Review – A.D.: After Death Book Two

Scott Snyder and Jeff Lemire’s A.D.: After Death continues to deliver in every aspect. As the second issue wraps itself up, we are left with some answers – but even more questions....

Scott Snyder and Jeff Lemire’s A.D.: After Death continues to deliver in every aspect. As the second issue wraps itself up, we are left with some answers – but even more questions. The great mystery surrounding After Death seems to be unraveling; but what will be the final outcome in the next issue?

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Being that this is book two of three, the issue serves its job as a transitionary piece. Don’t take that like I’m putting it down, however; it’s transitionary, yes, but it’s still very gripping and thought-provoking. As we learn more about the situation Snyder has written himself into, we encounter more and more problems. It’s true that humans have cured death, but it asks us to think about what the point of that even is. There are no more children. There are only so many ways you could live your life over before finding the whole process to be dull and repetitive.

Sure, we are able to listen to symphonies that have been playing a single song for years straight. We are able to even discover new notes that have never been heard by the human brain before. But as Jonah puts it, the notes just end up sounding the same. What do we really have to gain from living forever?

What I admire so much about the narrative within this book is that these questions never need to be explicitly laid out. We glean information from how the characters interact, throwing unnecessary exposition by the wayside. And even though much of the narrative is spent by main character Jonah musing over how this all came to me, it doesn’t seem to bog down the storyline with too many details.

Snyder does take the time to explore more about how this situation came to fruition, as well as exploring the inner workings of Jonah’s thievery ring, but he makes it a point not to overexplain. Had A.d.: After Death driven us further into obscurity, I’m not sure that this second issue would be much fun. There’s only so much ambiguity that I can handle before it just gets aggravating. I know I’m not alone on that one, either.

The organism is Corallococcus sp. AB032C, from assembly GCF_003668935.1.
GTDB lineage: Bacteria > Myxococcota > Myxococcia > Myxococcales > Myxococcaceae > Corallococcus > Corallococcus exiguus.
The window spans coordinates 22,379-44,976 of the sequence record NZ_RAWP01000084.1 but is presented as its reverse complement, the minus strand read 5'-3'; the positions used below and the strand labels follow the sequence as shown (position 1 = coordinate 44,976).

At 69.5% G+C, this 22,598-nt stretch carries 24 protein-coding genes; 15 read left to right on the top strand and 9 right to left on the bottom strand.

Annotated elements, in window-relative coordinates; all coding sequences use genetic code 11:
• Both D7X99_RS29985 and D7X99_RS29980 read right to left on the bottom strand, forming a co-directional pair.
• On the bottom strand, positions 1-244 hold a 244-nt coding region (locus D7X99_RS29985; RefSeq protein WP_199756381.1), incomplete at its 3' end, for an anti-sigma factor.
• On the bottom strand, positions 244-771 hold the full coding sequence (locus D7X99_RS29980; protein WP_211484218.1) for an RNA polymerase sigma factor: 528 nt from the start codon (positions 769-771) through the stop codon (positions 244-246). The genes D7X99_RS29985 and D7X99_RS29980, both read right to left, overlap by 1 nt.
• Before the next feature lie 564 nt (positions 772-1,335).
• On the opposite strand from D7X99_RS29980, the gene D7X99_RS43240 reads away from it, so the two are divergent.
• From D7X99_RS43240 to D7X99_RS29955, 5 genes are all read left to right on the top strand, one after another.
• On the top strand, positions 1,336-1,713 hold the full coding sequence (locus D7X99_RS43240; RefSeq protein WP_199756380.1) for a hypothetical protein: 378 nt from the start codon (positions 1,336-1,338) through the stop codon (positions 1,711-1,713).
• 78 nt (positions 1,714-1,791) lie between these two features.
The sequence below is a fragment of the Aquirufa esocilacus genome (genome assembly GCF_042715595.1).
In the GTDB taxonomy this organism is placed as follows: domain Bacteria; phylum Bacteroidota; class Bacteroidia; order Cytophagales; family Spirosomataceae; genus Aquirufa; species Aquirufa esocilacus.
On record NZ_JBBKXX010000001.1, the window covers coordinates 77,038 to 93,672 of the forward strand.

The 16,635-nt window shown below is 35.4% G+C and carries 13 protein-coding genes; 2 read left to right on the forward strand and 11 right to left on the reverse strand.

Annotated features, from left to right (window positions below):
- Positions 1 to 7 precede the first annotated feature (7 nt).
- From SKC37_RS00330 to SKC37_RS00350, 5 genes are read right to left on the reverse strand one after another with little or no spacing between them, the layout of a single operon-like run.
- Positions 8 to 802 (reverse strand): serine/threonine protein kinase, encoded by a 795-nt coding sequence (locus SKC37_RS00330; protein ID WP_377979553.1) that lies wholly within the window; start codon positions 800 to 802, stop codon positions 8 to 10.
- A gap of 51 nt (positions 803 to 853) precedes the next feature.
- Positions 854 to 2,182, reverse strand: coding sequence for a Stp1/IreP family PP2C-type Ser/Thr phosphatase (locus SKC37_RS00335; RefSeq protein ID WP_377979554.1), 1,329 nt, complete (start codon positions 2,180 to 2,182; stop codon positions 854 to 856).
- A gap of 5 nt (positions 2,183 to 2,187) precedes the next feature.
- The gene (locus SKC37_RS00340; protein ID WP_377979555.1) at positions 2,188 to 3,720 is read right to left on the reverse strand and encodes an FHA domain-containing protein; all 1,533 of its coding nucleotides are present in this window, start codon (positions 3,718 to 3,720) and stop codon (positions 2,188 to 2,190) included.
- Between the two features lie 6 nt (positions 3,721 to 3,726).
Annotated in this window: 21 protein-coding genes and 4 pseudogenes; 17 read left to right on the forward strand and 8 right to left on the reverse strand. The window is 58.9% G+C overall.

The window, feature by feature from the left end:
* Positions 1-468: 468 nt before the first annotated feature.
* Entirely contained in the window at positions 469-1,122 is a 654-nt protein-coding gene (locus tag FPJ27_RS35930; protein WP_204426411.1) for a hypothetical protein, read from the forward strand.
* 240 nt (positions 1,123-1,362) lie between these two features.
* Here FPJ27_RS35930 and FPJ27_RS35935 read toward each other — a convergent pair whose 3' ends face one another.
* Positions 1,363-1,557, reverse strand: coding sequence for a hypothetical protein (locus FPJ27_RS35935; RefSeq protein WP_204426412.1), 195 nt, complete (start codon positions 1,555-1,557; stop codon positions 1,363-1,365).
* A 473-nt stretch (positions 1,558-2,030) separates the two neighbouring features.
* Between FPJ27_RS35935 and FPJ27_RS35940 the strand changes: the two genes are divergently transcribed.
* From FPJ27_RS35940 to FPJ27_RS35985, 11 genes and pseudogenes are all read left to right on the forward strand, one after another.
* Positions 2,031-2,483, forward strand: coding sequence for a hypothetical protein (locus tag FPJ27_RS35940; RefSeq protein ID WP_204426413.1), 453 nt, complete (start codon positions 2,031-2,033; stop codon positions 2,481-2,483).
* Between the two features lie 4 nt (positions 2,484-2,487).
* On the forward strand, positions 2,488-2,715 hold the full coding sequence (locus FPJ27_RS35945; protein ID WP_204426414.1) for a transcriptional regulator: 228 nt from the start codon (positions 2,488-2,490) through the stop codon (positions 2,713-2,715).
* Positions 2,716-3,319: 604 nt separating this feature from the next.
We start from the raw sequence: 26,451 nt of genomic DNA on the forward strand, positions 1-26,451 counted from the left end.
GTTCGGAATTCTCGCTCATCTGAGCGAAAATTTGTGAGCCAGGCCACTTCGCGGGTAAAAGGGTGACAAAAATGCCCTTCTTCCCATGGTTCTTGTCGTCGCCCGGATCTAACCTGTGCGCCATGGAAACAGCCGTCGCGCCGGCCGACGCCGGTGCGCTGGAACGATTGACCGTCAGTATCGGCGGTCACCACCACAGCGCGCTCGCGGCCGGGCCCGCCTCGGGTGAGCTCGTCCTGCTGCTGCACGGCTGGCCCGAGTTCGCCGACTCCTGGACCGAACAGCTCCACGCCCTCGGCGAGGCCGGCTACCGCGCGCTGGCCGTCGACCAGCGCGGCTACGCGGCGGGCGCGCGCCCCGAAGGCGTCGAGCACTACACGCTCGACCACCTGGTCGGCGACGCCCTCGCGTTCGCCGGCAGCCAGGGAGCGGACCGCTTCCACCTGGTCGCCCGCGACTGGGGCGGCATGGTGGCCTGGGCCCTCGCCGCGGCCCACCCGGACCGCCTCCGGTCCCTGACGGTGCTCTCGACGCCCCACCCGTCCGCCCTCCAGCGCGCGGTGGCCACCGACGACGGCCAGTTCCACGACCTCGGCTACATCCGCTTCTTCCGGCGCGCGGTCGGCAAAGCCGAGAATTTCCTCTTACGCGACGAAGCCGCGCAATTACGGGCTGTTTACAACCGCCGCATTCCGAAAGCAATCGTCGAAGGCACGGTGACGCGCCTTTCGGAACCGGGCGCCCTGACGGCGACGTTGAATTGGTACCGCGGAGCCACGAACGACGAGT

Lemire’s artwork here is just as fantastic as ever, and as the story progresses the watercolors seem more and more fitting. They give everything an ethereal, dreamlike quality. This matches the constant narrative flips between real time and reflection perfectly. Having Jonah’s thoughts as blocks of words on a page instead of directly showing it was an excellent choice. Had they illustrated everything, this would be taking way more time than only three issues.

Much like the introductory issue, this book contains many layers that are rich with questions and heavy subjects. As we near the final issue, we are left wondering how Jonah’s story will conclude. Are we going to be getting a happy ending, one that satisfies the reader with sunshine and rainbows? I highly doubt it. The way this is going, and with the subjects that Snyder have brought upon us, I think that the ending is going to be a double-edged sword.

The Geeked Gods Score: 9/10. Excellent.

As we near the conclusion, things start to get even more interesting for Jonah. Great artwork and great storytelling make this series a must-read so far.

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